What's up with Zach Eflin and is it wise for the Phillies to keep pitching him?


PITTSBURGH — The state of the Phillies’ starting pitching continues to get more and more suspect with each passing day.

As if it isn’t bad enough that Jake Arrieta has a painful bone spur in his right elbow and isn’t sure he can make it through the season, or that Nick Pivetta has been demoted to the bullpen to make room for a guy (Drew Smyly) who had an 8.42 ERA before being released by Texas earlier this season, or that Vince Velasquez is allergic to the middle innings, now Zach Eflin has a heavy body.

That’s a way of life for middle-aged sports writers, but it doesn’t sound so good for a 6-foot-6, 25-year-old pitcher who, at least outwardly, appears to be in good physical condition.

“It’s felt heavy for a little bit, but everybody feels heavy, you know,” Eflin said after pitching poorly in a 5-1 loss to the Pittsburgh Pirates on Saturday night. “It’s something you go through during a season.”



Are we talking fatigue? Are we talking something more serious, like a health issue?

“There’s really no explanation for it,” Eflin said. “You know sometimes you feel like you hit a brick wall, sometimes you wake up, you don’t feel great. Right now it’s one of those things where I’m kind of searching for what’s best for me, what’s going to work for me. It’s nothing that prevents me from throwing a baseball or anything, it’s just making adjustments to my routine or the way I prep, but in no way, shape or form does it affect me throwing the baseball.”

Two starts previous in Atlanta, Eflin admitted that a 13-pitch showdown with Ronald Acuna Jr. took a physical toll on him. Had that at-bat come in the eighth inning, it would have been completely understandable. But the at-bat came in the first inning.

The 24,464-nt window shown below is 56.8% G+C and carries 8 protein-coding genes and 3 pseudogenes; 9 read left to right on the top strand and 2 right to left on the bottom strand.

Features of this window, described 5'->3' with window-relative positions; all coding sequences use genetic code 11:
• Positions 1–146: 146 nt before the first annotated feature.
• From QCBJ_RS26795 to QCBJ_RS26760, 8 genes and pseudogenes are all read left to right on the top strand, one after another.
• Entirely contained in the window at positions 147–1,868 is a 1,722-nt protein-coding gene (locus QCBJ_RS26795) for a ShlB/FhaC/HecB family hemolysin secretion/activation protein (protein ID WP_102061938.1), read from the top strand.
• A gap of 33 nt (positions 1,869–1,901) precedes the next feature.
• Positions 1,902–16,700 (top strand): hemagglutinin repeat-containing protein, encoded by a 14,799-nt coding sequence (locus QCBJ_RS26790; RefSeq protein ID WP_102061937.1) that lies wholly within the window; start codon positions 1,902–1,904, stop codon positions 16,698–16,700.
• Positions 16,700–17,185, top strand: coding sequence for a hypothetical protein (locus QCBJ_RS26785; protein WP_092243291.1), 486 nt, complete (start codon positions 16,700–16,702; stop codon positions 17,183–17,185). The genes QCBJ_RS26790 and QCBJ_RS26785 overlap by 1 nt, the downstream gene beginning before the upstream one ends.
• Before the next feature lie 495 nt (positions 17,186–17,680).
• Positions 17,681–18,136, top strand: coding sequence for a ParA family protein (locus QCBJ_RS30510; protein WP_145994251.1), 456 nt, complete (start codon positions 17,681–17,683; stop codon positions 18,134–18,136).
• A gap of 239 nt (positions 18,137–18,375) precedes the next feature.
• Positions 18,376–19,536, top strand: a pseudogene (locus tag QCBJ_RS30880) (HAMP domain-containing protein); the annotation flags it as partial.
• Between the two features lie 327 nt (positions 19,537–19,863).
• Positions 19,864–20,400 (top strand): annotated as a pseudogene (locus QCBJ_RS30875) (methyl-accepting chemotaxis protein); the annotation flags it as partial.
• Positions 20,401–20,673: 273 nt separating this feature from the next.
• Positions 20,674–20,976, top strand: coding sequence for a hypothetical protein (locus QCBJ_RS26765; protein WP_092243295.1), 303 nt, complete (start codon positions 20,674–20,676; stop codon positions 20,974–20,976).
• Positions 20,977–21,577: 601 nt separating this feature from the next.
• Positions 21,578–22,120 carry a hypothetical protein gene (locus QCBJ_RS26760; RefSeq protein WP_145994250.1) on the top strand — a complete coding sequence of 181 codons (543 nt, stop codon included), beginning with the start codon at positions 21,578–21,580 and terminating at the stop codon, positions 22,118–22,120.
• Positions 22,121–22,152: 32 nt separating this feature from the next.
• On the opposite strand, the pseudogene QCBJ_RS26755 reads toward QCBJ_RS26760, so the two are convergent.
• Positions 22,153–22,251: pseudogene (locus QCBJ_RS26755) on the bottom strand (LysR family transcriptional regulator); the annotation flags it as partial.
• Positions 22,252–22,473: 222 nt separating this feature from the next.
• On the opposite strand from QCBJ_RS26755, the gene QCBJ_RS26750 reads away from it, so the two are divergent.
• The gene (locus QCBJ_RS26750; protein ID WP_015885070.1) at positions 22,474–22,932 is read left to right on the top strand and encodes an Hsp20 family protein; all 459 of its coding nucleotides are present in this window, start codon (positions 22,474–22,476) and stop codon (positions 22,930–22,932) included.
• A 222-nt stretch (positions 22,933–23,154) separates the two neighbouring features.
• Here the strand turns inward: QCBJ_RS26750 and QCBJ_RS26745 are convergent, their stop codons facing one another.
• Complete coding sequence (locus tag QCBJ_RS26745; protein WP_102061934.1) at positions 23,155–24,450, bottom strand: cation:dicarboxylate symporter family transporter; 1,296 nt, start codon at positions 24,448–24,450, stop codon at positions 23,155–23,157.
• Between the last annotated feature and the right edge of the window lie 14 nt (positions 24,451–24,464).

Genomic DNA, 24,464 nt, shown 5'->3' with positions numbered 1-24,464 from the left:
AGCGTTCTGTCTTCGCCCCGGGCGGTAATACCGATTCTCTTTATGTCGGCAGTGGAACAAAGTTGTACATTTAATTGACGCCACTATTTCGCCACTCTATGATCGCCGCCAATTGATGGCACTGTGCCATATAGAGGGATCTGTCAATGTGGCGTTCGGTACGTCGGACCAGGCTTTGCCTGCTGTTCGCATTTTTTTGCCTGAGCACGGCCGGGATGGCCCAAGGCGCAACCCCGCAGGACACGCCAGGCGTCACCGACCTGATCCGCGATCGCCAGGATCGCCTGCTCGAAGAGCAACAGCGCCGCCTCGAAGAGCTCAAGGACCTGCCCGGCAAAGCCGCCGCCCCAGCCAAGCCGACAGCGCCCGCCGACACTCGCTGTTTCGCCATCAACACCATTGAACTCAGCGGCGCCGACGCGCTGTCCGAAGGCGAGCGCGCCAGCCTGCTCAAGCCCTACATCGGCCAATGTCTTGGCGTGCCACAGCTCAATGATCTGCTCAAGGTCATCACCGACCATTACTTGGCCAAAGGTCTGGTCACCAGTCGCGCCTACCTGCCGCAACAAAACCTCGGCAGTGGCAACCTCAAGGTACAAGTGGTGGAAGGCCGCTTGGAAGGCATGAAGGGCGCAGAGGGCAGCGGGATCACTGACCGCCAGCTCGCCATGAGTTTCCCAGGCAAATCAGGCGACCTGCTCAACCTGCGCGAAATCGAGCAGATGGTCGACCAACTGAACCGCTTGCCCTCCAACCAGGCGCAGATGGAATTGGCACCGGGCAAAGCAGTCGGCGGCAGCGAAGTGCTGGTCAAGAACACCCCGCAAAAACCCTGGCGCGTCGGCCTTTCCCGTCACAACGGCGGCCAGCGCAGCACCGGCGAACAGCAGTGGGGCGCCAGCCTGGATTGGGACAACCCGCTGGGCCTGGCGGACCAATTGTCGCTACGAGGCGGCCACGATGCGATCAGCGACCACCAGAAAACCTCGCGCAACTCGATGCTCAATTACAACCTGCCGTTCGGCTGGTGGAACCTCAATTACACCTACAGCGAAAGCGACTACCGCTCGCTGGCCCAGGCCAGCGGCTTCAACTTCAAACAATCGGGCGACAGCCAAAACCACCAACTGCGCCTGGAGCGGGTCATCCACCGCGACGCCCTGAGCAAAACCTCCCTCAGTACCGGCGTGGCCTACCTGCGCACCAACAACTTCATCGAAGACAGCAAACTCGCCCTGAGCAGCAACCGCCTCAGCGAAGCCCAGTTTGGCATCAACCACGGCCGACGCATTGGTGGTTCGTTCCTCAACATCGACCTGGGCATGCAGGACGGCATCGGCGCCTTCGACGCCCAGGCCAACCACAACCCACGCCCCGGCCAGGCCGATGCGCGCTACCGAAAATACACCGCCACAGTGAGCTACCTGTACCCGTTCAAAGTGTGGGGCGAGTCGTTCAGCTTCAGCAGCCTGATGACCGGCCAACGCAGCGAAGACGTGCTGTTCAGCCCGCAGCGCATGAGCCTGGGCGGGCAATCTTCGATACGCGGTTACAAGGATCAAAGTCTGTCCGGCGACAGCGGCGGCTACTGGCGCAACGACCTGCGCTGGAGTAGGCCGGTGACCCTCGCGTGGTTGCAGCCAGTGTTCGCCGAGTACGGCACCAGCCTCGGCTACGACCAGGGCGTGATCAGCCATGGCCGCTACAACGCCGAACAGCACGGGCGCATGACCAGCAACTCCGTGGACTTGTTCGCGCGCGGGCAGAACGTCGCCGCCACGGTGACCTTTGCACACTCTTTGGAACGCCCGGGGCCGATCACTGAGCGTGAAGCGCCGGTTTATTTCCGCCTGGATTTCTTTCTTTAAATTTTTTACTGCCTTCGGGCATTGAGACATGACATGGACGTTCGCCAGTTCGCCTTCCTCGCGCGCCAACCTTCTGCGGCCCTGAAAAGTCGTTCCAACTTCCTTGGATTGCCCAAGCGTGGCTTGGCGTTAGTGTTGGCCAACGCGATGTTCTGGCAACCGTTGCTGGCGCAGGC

This is no joke.

Is there a health concern here?

“It has nothing to do with health,” said Eflin, who has an ERA over 9.00 in his last five starts.

Eflin was not the reason the Phillies lost this game. Sure, he gave up three runs in the third inning, but lack of offense was the culprit in this one. The Phils were out-hit, 13-3. Their only run was unearned. They struck out 11 times and were 0 for 5 with runners in scoring position. Pittsburgh starter Joe Musgrove allowed just two hits and struck out eight in six innings.

“I don’t think we swung the bats the way that we’re capable of swinging the bats,” manager Gabe Kapler said. “Musgrove did a pretty good job of keeping us off balance.”

Kapler disclosed that Eflin’s body felt heavy as he talked about the pitcher’s performance after the game.

“Zach’s body is feeling a little bit heavy right now and his stuff is just getting a little bit lighter than it was earlier in the season.” Kapler said. “I think that’s something we have to pay attention to and get his body to feel energetic and moving towards the plate with intensity all the way through his outing.”

Including his work at Triple A, Eflin pitched a career-high 148 innings last season. He has pitched 110 innings in 19 starts, hardly an exhausting workload, this season.

What gives?

“It could be a number of things,” Kapler said. “It could be mechanics, sometimes. It could be some fatigue, sometimes. But that’s something I want to dig into with Zach and our training staff and give him the best chance to have success by having that conversation.”

It would not be surprising if that conversation included discussing the possibility of going on the injured list. Something seems to be going on with Eflin and you have to wonder if it would be wise, from a team in a playoff race to a personal-health standpoint, to send him back to the mound for his next turn.

Suddenly the state of the Phillies' starting pitching is even more tenuous than it was before.

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